On November 15, 2002, eleven immigrant plaintiffs filed this class action complaint in the U.S. District Court for the Northern District of Illinois, alleging that the Chicago office of the INS violated laws, regulations, and INS procedures by accepting prematurely-filed applications for residence ...
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On November 15, 2002, eleven immigrant plaintiffs filed this class action complaint in the U.S. District Court for the Northern District of Illinois, alleging that the Chicago office of the INS violated laws, regulations, and INS procedures by accepting prematurely-filed applications for residence between January 29, 1997 and April 30, 2001. Plaintiffs alleged that after processing the applications, the INS kept the application filing fees and then used information in the applications to investigate and institute removal proceedings against the applicants, in violation of the Administrative Procedures Act, 5 U.S.C. § 706; procedural and substantive due process; and equal protection. Attorneys with the Mexican American Legal Defense & Educational Fund, the Midwest Immigrant & Human Rights Center and private firms represented plaintiffs. They sought declaratory and equitable relief.
A different group of plaintiffs had previously challenged the same conduct in a 2001 lawsuit which asserted a different legal theory. That case, Ramos v. Ashcroft, No. 01-CV-2633, was dismissed for lack of jurisdiction. See Ramos v. Ashcroft, 2002 U.S.Dist.LEXIS 1918 (Feb. 2, 2002) Three of the plaintiffs in the 2001 suit, along with 8 new plaintiffs filed the 2002 case.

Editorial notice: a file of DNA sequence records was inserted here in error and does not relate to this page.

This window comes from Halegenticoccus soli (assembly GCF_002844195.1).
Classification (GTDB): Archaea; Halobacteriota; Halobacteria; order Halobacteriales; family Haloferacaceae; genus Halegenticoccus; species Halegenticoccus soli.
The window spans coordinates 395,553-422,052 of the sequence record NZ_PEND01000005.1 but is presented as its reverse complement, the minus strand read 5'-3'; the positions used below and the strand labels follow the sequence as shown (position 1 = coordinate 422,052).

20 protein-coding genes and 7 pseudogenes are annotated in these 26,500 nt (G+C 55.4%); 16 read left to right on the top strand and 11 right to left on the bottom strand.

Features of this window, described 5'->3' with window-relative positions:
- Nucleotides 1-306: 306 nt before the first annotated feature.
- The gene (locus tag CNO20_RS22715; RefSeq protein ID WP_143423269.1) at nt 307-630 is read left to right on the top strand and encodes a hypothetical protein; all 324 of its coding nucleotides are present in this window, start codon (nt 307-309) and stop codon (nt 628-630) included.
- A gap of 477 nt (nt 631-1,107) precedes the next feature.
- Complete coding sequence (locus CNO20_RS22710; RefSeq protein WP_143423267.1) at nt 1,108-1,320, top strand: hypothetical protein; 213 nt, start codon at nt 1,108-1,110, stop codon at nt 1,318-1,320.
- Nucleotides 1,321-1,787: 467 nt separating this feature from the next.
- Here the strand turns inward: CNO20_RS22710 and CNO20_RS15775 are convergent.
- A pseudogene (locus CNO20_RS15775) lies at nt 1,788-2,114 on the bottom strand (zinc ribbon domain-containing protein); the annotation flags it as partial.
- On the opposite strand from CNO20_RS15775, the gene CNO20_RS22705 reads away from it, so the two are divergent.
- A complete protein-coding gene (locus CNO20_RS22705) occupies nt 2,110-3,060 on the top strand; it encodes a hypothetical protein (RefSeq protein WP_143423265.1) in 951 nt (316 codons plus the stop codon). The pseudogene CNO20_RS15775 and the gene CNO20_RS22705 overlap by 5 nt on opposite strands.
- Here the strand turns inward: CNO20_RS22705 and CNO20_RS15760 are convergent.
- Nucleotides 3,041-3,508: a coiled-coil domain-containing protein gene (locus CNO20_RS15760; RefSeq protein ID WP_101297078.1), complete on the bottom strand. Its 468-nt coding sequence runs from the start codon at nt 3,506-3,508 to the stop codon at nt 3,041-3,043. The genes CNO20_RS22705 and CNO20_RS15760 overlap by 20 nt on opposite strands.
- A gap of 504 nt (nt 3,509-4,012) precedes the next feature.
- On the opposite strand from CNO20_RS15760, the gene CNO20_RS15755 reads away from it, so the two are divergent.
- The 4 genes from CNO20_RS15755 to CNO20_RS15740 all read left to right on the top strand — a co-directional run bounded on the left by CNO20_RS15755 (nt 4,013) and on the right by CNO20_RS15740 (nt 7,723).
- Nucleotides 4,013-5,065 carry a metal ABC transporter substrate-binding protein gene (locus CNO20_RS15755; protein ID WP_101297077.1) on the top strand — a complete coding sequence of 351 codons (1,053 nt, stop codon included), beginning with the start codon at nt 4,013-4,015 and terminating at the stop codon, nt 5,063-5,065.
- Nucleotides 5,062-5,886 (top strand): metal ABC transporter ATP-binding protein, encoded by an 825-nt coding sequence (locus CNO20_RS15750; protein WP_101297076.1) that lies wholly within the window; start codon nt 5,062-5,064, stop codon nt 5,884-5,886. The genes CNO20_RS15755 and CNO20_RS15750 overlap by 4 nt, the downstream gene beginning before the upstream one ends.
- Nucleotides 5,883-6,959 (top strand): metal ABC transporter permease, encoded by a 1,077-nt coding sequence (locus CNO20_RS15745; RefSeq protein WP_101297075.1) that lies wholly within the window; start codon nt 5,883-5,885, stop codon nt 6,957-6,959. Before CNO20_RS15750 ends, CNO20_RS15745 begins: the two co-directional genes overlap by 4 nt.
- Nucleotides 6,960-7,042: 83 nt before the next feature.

Defendants again moved to dismiss the complaint for lack of jurisdiction. The District Court (Judge David H. Coar) denied that motion. See Ramos v. Ashcroft, 2003 F.Supp.2d, 2004 WL 161520 (N.D.Ill. Feb. 14, 2003). Defendants then moved to dismiss for failure to state a claim. Judge Coar denied the motion as to plaintiffs' Administrative Procedures Act but granted it as to plaintiffs' other claim. Ramos v. Ashcroft, F.Supp.2d, 2004 WL 22282521 (N.D.Ill., Jan. 16, 2004). The case was then transferred to Judge Mark Filip.
Extensive and lengthy settlement negotiations followed, and the parties ultimately reached a resolution. The Court (Judge Filip) preliminarily approved the settlement, pending a fairness hearing on June 10, 2005. Final approval was granted by an order dated August 11, 2005.
Under the terms of the Settlement Agreement, the government stipulated to certification of the case as a class action, with the class consisting of: "all persons who applied for permanent residence (a green card) pursuant to Section 245(i) of the Immigration and Nationality Act between 1/29/97 and 4/30/01 in the Chicago Office of the former INS, but who were not then eligible to be approved, because (1) a visa petition was filed before April 30, 2001, but was not yet "current" when the residence application was filed (Class 1); or (2) a visa petition had not been filed for the applicant (Class 2)." The Agreement provided that class members (1) could apply for a credit for application fees for their residence applications; (2) if they were in removal proceedings, could seek the government's agreement to terminate those proceedings for humanitarian reasons within six months of the agreement; and (3) if were not then in removal proceedings, could benefit from a decision not to begin removal proceedings on the basis of their applications. The government also agreed to pay $90,000 in fees to the class counsel for plaintiffs.Dan Dalton - 11/18/2007